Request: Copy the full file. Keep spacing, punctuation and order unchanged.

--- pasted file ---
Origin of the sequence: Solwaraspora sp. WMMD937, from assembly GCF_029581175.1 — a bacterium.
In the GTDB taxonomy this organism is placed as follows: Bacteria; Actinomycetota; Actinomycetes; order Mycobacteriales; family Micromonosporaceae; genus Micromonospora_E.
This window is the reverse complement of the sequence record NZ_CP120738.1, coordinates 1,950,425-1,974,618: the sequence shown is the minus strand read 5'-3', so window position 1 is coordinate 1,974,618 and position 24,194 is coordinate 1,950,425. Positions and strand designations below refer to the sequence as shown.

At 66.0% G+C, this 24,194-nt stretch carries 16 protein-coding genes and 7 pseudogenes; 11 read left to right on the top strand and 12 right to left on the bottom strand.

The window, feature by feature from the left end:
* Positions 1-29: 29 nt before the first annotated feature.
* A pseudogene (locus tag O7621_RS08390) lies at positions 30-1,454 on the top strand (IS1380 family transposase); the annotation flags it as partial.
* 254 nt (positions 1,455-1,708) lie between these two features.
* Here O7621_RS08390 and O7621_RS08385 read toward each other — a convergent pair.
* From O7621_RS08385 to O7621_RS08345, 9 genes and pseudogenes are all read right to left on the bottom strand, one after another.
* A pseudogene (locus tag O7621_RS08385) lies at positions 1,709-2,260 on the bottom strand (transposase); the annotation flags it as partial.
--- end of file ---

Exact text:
Origin of the sequence: Solwaraspora sp. WMMD937, from assembly GCF_029581175.1 — a bacterium.
In the GTDB taxonomy this organism is placed as follows: Bacteria; Actinomycetota; Actinomycetes; order Mycobacteriales; family Micromonosporaceae; genus Micromonospora_E.
This window is the reverse complement of the sequence record NZ_CP120738.1, coordinates 1,950,425-1,974,618: the sequence shown is the minus strand read 5'-3', so window position 1 is coordinate 1,974,618 and position 24,194 is coordinate 1,950,425. Positions and strand designations below refer to the sequence as shown.

At 66.0% G+C, this 24,194-nt stretch carries 16 protein-coding genes and 7 pseudogenes; 11 read left to right on the top strand and 12 right to left on the bottom strand.

The window, feature by feature from the left end:
* Positions 1-29: 29 nt before the first annotated feature.
* A pseudogene (locus tag O7621_RS08390) lies at positions 30-1,454 on the top strand (IS1380 family transposase); the annotation flags it as partial.
* 254 nt (positions 1,455-1,708) lie between these two features.
* Here O7621_RS08390 and O7621_RS08385 read toward each other — a convergent pair.
* From O7621_RS08385 to O7621_RS08345, 9 genes and pseudogenes are all read right to left on the bottom strand, one after another.
* A pseudogene (locus tag O7621_RS08385) lies at positions 1,709-2,260 on the bottom strand (transposase); the annotation flags it as partial.